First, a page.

'Magic mushrooms' for therapy? Vets help sway conservatives

Matthew Butler
Posted at 2:25 PM, Apr 16, 2022
and last updated 2022-04-16 14:25:40-04

SALT LAKE CITY (AP) — Matthew Butler spent 27 years in the Army, but it took a day in jail to convince him his post-traumatic stress disorder was out of control.

The recently retired Green Beret had already tried antidepressants, therapy and a support dog. But his arrest for punching a hole in his father’s wall after his family tried to stage an intervention in Utah made it clear none of it was working.

“I had a nice house, I had a great job, whatever, but I was unable to sleep, had frequent nightmares, crippling anxiety, avoiding crowds,” he said. “My life was a wreck.”

He eventually found psychedelic drugs, and he says they changed his life. “I was able to finally step way back and go, ‘Oh, I see what’s going on here. I get it now,’” said Butler, now 52. Today his run-ins with police have ended, he’s happily married and reconciled with his parents.

Butler, who lives in the Salt Lake City suburbs, is among military veterans in several U.S. states helping to persuade lawmakers to study psychedelic mushrooms for therapeutic use.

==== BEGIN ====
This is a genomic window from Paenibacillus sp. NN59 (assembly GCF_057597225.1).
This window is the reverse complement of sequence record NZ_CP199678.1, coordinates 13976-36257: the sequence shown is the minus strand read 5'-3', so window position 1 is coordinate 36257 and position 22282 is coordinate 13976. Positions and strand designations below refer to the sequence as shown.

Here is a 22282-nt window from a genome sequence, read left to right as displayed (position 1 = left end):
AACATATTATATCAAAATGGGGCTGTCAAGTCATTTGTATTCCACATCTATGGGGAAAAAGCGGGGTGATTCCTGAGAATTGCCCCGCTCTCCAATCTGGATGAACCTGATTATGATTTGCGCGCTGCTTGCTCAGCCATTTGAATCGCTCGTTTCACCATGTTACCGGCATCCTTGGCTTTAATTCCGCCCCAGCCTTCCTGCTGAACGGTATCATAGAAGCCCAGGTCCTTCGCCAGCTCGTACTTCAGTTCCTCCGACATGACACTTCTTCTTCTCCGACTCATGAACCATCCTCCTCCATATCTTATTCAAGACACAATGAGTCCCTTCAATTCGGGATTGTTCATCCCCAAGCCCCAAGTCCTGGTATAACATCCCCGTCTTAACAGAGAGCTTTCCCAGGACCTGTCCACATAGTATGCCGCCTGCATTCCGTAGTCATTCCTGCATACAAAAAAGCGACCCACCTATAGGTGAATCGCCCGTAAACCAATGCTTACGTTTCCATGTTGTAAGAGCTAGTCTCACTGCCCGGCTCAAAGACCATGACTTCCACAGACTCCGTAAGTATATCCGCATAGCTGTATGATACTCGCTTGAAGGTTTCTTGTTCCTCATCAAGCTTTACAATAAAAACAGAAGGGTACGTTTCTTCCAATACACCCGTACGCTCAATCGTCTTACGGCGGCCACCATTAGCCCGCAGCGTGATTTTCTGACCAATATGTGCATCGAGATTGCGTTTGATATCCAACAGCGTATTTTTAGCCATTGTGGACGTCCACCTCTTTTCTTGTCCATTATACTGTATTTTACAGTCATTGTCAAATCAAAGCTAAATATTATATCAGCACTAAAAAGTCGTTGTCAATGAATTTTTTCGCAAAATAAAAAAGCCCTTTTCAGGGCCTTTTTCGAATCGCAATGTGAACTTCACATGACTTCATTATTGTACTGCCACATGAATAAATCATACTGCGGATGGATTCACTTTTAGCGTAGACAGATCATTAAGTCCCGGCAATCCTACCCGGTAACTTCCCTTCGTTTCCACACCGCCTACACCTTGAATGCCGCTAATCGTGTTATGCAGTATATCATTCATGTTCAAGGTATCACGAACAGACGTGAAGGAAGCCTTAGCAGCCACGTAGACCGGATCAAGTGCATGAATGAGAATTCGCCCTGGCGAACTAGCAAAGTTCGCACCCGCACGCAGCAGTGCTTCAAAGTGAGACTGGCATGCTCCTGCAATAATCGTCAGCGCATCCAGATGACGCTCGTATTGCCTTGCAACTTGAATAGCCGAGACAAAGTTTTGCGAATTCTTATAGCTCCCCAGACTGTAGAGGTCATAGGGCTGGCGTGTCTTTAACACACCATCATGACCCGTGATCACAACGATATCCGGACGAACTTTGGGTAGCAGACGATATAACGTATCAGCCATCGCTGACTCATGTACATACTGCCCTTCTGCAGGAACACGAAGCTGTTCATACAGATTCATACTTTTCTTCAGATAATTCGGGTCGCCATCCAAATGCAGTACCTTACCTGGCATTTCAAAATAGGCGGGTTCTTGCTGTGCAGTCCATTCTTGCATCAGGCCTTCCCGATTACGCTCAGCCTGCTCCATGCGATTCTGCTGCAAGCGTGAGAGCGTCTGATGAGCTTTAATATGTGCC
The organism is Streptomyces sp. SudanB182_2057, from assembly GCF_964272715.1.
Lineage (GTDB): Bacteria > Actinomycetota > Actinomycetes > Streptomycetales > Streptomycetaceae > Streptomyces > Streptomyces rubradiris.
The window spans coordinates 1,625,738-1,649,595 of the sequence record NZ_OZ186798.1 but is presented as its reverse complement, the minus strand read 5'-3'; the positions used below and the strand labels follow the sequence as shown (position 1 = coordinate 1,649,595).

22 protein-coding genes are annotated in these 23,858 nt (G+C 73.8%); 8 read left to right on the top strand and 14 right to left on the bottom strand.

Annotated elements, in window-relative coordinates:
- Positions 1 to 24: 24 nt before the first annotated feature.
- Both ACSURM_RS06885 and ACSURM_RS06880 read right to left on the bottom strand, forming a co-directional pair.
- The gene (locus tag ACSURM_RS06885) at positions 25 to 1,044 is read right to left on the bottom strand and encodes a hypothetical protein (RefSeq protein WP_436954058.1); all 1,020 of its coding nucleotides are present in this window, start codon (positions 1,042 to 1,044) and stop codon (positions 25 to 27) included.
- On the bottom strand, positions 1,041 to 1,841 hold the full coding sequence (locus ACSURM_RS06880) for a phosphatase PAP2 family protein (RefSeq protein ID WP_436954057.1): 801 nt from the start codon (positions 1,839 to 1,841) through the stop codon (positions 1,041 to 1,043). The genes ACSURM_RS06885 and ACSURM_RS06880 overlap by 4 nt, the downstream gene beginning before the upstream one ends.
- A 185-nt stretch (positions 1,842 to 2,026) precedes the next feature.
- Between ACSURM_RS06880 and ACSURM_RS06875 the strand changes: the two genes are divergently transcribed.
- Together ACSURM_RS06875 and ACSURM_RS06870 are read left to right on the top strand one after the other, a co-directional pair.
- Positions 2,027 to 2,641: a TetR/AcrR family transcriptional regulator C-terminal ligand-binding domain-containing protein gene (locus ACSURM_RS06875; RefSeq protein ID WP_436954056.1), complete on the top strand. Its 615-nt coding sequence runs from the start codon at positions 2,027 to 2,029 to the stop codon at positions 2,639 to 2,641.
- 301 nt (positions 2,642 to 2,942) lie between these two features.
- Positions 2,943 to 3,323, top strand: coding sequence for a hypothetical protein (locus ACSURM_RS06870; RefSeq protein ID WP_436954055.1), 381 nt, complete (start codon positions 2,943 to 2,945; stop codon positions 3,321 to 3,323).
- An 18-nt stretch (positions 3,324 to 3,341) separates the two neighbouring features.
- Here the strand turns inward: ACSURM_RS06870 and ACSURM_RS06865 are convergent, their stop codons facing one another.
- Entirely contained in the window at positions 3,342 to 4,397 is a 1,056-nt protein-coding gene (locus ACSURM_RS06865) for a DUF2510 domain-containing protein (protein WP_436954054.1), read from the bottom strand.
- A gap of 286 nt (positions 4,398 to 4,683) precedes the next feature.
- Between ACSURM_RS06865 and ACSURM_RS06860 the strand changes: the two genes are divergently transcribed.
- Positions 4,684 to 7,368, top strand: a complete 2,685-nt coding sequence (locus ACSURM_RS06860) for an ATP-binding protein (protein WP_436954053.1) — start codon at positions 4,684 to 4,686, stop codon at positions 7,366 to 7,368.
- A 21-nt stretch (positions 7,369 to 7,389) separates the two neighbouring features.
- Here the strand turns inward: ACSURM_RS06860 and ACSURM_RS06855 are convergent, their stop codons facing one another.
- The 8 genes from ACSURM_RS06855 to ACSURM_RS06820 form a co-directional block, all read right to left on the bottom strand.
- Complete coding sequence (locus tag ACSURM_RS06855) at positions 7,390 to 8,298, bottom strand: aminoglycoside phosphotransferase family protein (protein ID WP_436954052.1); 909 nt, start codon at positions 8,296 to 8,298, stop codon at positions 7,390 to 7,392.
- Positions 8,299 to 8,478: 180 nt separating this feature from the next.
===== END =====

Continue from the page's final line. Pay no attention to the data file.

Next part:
The medicinal use of hallucinogenic mushrooms is making inroads in U.S. states as military veterans advocate for the therapeutic value of psychedelic drugs, including in conservative states like Utah, Texas and Oklahoma.

At least four states have approved studying their medicinal properties in the last two years and several U.S. cities have also decriminalized so-called magic mushrooms.

Experts say the research is promising for treating conditions ranging from PTSD to quitting smoking, but caution some serious risks remain, especially for those with certain mental health conditions.

Oregon is the first, and so far only, state to legalize the therapeutic use of psilocybin, the psychedelic active ingredient found in certain mushrooms.

But studying them has gotten approval not only in blue states like Hawaii, Connecticut and Maryland but also GOP-led Utah, Texas, and Oklahoma, where the state House passed a bill this year.